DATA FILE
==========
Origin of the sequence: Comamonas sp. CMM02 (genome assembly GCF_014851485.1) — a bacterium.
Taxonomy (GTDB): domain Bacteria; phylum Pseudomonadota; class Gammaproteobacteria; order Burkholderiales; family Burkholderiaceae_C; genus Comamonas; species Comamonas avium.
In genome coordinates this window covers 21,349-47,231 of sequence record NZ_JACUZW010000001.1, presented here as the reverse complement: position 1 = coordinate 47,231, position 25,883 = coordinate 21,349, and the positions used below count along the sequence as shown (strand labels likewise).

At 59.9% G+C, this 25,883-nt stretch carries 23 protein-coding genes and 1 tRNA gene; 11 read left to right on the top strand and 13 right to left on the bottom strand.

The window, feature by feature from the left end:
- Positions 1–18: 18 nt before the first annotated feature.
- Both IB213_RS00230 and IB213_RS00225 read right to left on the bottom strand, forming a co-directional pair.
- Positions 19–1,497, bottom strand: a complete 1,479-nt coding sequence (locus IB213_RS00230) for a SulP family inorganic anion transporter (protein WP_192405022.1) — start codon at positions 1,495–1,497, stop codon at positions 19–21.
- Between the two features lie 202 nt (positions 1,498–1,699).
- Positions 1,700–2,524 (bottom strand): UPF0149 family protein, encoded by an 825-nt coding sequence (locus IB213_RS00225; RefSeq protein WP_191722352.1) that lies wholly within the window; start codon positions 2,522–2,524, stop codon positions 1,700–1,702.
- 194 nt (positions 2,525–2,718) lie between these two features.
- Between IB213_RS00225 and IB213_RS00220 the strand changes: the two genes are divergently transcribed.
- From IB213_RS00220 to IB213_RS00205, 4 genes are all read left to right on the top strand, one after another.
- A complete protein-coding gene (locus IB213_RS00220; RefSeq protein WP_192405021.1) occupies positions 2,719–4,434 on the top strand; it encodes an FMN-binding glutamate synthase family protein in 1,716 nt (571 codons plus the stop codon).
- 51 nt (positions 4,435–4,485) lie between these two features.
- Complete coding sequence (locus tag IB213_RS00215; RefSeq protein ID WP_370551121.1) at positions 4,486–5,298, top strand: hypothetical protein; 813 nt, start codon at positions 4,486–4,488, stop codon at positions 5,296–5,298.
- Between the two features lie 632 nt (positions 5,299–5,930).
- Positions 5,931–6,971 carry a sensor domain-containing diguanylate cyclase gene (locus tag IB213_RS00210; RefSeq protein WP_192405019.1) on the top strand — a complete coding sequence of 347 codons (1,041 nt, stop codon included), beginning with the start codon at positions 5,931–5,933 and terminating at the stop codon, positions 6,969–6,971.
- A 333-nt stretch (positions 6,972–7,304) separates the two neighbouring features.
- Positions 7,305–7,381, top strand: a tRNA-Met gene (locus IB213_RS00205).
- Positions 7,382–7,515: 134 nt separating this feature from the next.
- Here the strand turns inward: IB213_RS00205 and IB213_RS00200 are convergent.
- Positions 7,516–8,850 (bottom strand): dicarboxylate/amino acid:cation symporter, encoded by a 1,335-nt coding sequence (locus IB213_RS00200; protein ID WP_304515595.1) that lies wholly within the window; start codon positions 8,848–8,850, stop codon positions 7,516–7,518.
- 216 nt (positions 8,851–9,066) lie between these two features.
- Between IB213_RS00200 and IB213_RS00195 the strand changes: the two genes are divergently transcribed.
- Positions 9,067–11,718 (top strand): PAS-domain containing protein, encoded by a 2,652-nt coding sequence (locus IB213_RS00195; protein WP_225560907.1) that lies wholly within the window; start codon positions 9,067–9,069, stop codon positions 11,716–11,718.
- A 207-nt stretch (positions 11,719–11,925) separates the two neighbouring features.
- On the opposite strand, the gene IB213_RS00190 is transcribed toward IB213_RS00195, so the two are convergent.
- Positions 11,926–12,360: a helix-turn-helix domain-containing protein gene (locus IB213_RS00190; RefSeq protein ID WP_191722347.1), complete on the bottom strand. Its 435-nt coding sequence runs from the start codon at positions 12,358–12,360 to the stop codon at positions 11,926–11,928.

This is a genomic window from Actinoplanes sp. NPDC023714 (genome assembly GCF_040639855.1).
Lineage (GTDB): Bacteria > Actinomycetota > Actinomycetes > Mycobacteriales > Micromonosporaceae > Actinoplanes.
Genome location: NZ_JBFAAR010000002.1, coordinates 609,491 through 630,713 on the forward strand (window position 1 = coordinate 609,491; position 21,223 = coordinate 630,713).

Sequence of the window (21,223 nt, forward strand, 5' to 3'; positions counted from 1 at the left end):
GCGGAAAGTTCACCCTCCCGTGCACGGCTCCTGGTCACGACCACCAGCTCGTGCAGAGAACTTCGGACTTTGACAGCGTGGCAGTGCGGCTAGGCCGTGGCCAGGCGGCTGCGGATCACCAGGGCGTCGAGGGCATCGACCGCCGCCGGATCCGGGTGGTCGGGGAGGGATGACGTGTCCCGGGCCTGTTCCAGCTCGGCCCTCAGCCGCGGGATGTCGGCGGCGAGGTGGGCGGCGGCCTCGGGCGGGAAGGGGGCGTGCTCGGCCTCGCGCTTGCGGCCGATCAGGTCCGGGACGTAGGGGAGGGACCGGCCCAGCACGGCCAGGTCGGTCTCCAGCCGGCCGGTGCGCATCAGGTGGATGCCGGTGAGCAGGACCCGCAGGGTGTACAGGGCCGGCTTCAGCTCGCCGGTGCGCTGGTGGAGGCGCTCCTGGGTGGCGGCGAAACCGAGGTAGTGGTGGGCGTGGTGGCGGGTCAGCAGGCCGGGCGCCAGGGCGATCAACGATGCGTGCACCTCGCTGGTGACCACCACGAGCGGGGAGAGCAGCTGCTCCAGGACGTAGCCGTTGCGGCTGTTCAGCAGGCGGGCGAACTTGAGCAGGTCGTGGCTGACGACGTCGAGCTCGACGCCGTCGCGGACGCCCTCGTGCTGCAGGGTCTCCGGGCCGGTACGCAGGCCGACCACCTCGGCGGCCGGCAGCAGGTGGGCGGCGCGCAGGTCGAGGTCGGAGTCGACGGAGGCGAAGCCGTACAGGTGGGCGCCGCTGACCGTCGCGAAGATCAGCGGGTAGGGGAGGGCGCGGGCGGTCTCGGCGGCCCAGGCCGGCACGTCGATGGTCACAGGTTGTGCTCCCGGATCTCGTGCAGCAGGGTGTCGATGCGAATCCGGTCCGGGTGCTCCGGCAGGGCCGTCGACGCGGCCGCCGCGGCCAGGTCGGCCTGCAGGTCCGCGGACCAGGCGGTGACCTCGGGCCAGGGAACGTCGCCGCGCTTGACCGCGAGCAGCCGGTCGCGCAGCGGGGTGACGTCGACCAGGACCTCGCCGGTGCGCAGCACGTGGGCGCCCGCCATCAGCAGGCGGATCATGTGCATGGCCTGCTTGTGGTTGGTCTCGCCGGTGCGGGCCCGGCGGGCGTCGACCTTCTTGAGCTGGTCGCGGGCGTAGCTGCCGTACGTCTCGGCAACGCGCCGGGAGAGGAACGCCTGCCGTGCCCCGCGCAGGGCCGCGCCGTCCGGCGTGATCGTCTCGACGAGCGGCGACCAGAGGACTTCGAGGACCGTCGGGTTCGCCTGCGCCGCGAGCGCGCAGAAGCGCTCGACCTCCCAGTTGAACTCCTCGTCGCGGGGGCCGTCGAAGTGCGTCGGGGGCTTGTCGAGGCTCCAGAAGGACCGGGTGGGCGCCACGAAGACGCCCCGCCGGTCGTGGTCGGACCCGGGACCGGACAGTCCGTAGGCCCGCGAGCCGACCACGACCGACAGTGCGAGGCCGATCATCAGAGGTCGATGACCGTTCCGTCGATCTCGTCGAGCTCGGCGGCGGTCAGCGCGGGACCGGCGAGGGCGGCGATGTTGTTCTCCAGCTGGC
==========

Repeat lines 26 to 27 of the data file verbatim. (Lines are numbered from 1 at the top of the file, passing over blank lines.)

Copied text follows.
- Positions 9,067–11,718 (top strand): PAS-domain containing protein, encoded by a 2,652-nt coding sequence (locus IB213_RS00195; protein WP_225560907.1) that lies wholly within the window; start codon positions 9,067–9,069, stop codon positions 11,716–11,718.
- A 207-nt stretch (positions 11,719–11,925) separates the two neighbouring features.